But the word enemies, being plural, might refer to many of Israel’s enemies with Babylon representing them. Nonetheless, the LORD would redeem (Heb. “yiḡ’ālêḵ,” “avenge,” “be a kinsman-redeemer” as in Ruth 2:1) His people and restore them to their homeland. The return under Ezra was a partial fulfillment. A greater fulfillment remains.

When this prophecy will be completely fulfilled is not known (Acts 1:7). Babylon could represent all of Israel’s enemies throughout history, as well as the spirit of the worldly kingdoms (Revelation 17:5). It does seem apparent that the full restoration of Israel and the complete destruction of its enemies is still in the future, as of this writing. It will happen when the Messianic kingdom is established (Revelation 20:6).

The last three verses of this chapter contain another prophecy. Like the previous two verses (9 - 10), it describes what will happen now (v. 11). This seems to still refer to the future event that is spoken of with the same certainty as if it were occurring now. Instead of Babylon being the aggressor, many nations have been assembled against you, with you referring to Jerusalem, could refer to mercenaries from various peoples that were part of the army of Assyria at that time. However it seems more likely that the many nations here are in reference to the nations that have been Israel’s enemies over the centuries and even into the future.

At the end of the age, the nations of the earth will gather against Jerusalem (Revelation 19:19). Scripture speaks of the woes of the earth as being like the “pains of childbirth” (Romans 8:22). It seems that the attacks upon Jerusalem and God’s people will escalate then culminate at the end of the age. In every case, God will be their protector, and will redeem them from the hands of their enemies.

The picture here seems to be of an isolated Jerusalem whose enemies have gathered together against God’s covenant people. The city appeared to be isolated with no help and no hope. These nations taunt them about their situation saying, ‘Let her be polluted, And let our eyes gloat over Zion.’ To be polluted is to be “defiled,” so they were wishing that the “Daughter of Zion” be defiled and ruined. They wanted this to happen so they could gloat (lit. “see”) the humiliation of the people of Zion.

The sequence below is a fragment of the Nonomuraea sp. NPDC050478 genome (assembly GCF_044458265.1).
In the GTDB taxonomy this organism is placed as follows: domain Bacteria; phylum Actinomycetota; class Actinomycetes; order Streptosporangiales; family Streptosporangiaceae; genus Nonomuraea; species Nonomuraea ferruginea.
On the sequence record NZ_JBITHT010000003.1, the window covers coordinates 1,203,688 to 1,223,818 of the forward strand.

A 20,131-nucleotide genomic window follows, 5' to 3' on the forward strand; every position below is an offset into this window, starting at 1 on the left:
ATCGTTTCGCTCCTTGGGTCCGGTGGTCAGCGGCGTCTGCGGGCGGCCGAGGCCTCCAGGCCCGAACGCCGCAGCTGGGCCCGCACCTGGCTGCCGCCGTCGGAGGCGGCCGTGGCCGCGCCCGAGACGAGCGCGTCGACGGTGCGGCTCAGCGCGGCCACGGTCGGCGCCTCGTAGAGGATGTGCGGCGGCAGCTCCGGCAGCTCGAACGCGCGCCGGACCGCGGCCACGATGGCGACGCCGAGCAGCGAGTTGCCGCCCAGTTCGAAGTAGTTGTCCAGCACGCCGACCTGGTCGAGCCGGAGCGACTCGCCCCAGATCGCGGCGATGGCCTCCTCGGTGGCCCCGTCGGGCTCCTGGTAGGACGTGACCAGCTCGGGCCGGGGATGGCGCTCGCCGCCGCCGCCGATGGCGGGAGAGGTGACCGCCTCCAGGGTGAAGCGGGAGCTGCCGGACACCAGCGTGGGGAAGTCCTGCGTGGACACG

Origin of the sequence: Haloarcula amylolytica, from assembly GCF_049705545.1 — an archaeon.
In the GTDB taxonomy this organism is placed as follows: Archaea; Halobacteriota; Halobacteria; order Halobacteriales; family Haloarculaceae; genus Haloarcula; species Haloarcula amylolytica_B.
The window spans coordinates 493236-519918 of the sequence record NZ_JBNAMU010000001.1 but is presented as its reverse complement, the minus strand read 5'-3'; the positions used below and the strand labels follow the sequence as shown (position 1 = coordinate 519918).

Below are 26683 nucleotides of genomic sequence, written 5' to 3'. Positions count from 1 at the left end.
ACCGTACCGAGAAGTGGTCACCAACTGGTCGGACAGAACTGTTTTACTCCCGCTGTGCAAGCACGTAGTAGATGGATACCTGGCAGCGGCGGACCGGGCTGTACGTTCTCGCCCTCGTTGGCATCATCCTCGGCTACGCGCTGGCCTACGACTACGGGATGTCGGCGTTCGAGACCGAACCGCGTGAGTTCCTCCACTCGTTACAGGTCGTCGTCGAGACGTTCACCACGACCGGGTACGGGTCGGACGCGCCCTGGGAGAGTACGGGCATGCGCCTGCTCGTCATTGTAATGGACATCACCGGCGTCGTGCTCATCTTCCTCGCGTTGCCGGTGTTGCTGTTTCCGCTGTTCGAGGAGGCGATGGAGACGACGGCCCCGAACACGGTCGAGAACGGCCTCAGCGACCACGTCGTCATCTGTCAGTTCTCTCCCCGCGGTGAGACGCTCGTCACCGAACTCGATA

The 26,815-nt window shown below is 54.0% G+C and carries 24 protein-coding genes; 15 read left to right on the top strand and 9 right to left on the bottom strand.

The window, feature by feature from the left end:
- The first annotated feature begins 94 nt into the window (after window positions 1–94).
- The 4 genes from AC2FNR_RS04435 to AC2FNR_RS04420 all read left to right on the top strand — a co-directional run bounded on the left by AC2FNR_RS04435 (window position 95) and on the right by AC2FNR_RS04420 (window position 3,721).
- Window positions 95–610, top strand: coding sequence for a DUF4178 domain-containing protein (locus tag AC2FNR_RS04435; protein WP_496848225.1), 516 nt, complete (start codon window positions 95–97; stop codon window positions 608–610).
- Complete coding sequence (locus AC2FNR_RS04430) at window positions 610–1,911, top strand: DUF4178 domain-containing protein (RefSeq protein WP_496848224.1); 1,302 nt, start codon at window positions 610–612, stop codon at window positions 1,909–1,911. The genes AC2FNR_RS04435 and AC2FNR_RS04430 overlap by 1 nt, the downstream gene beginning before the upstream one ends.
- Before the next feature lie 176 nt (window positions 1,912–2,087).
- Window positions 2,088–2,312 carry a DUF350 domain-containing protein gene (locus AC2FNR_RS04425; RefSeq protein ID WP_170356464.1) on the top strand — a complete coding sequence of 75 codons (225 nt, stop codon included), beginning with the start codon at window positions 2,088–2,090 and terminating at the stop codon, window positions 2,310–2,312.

These nations thought themselves to be superior to the LORD’s people. They also probably thought that, because Jerusalem was about to be destroyed, their deities were more powerful than the LORD, making them superior to Zion. This is consistent with the picture in Revelation 19, where it appears that all the nations of the earth have united against Jerusalem (Revelation 19).

However, they were in for a rude awakening because they do not know the thoughts of the Lord (v. 12). Nor do they understand His purpose. The word purpose (Heb. “‘ăṣāṯōw”) can also be translated “plan.” They do not have the LORD’s perspective on what He was going to do. They did not understand that they were being used merely as instruments of judging Israel and not of being exalted above others.

Instead, the LORD has gathered them like sheaves to the threshing floor. Like grain being broken into pieces when placed on a threshing floor, the nations will be devastated (Zechariah 14:12-15).

In light of this, the LORD commands Arise and thresh, daughter of Zion (v. 13). The people of Jerusalem and Zion were commanded to arise, a call to holy war (Numbers 10:35f). Here, His people will do the threshing of the nations.

They cannot do this by their own power, however. The LORD Himself will equip and empower them to win the battle. Using the image of a female cow, the LORD described His equipping of Jerusalem (Daughter of Zion, v. 8) for victory over her enemies. First, He promised that your horn I will make iron. The horn is a symbol of strength (Deuteronomy 33:17, 1 Samuel 2:1), and by making the horn iron the LORD gave them overwhelming strength to accomplish the victory. Second, He said that your hoofs I will make bronze, protecting them from stumbling during battle.

The reason the LORD empowered the people was so they may pulverize many peoples. Over the decades, several peoples had crushed the Israelites. Now, with the LORD’s help, they will crush the nations. This could refer to Revelation 19, at which time Jesus will return and lead the defeat of Israel’s enemies with His own hand (Revelation 19:11-21).

When God rescues Israel, they will devote to the Lord their unjust gain. After defeating their enemies, they will take the booty that their enemies took from their conquests and give it to the LORD. The word devote (Heb. “wəhaḥăramtî”) means to exclude something from ordinary use by people and dedicate it for a special purpose. In this case, they would plunder the defeated peoples and dedicate their wealth to the Lord of all the earth. The word Lord used in this last phrase of the verse is the Hebrew word “’ăḏōwn”, which means “master” and emphasizes His sovereignty over all the earth.

Since these events have not taken place yet, this is probably a reference to the Battle of Armageddon still in the future (Revelation 16:16, 19:19-21). There, the LORD will fight the battle and give Israel the victory.